Kimi Raikkonen

Arrivabene: When you talk a lot you are driving less

Kimi Raikkonen

Kimi Raikkonen – The Iceman – was all hot air and bluster in the cockpit of his Ferrari during the Chinese Grand Prix, his agitated rants did not fall on deaf ears… indeed his two bosses heard every word and clearly were not impressed by the veteran Finn on the day.

While teammate toiled at the sharp end of proceedings in Shanghai, finishing second in the process, Raikkonen was out of sorts, complaining regularly over the radio about the handling of his car.

He shouted angrily to his pitwall after his pitstop: “What happened with my engine!?”

Minutes later followed up with: “What the hell is happening on the exit of Turn 12!? I have no power.”

And later in the race he demanded to know: “Where are we going to finish? Because I have no front end and there’s 20 laps to go!”  

Ferrari big boss Sergio Marchionne noted on Sky Italia, “Was Raikkonen lacking something? Yes, he seemed to have other things on his mind as if he was busy doing something else, or maybe he was tired. Vettel was much more aggressive.”

“I will have a chat to Arrivabene, maybe it is time for him to sit down with [Raikkonen] and clarify a few things with him.”

With regards to his team, he said, “We are fighting with Mercedes. The championship has just started, so there’s no rush and time will tell.”

“Without the Safety Car the story of the race should be different. I can confirm that our choice to change the tyres of Vettel was correct.”

“It was a nice race, we arrived second, we are second in the constructors’ championship by one point and Seb has the same points as Hamilton. That’s not bad after two races.”

“If we find ourselves in a situation where Ferrari is fighting for the Formula 1 championship, then our drivers are very well aware of the rules of engagement,” affirmed Marchionne.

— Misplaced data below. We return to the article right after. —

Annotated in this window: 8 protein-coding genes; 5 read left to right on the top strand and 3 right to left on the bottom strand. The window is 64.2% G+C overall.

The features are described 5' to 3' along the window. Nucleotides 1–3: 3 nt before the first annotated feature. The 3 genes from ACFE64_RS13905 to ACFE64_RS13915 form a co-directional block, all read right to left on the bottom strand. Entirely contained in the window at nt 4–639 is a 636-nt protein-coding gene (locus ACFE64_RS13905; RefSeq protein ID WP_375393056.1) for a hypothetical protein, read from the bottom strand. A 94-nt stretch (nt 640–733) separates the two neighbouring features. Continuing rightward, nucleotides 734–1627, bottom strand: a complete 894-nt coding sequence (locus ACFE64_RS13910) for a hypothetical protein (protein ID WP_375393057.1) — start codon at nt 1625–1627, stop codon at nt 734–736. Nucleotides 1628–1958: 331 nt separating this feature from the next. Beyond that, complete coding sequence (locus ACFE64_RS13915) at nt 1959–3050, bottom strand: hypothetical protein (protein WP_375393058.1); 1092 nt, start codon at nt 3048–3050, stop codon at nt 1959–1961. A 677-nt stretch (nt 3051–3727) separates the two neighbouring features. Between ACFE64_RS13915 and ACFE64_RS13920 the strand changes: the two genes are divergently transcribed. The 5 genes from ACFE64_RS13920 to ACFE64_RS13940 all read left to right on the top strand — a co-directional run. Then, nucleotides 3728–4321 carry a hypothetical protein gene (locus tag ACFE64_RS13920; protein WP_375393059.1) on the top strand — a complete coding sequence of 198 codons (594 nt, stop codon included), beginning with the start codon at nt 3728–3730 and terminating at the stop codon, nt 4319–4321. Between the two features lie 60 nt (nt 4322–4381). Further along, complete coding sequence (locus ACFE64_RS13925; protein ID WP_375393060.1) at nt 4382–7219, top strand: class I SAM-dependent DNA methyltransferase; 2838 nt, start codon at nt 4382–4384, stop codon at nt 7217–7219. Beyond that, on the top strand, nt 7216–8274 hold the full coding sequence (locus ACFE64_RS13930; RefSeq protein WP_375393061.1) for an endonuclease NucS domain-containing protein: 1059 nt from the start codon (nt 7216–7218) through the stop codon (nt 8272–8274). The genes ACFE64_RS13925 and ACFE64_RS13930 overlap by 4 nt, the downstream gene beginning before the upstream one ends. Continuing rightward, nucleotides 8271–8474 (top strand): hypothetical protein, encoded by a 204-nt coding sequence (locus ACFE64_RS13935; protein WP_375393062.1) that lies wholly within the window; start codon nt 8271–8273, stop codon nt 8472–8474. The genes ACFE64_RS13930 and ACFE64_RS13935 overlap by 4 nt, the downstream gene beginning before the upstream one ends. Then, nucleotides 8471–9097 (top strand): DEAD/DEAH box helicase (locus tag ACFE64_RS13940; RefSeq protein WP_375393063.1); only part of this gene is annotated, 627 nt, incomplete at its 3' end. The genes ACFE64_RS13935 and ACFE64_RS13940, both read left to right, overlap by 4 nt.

With regards to Raikkonen’s performance, team principal Maurizio Arrivabene pointed out, “Kimi was talking, but I think when you talk a lot you are driving less.”

Tellingly the Ferrari team chief said nothing of Raikkonen’s exploits in the team’s post race press release.

While Raikkonen summed up his race day in Shanghai, “It was not a very strong race, the car felt good with fresh tires, but we seemed to lose the front very quickly and I was struggling.”

“In a place like this that’s very tricky and gives a lot of laptime away. I feel that, even with that, we should have had a better result: maybe we could have changed the tires a bit earlier.”

“It’s always easy to speak after the race, now we have look at the data and understand. This result is far from ideal but this is what we have got,” added Raikkonen who rejoined the Maranello outfit in 2014, signed a one-year contract extension last year.

The Finn’s 2007 Formula 1 World Championship victory is the last by a Ferrari driver.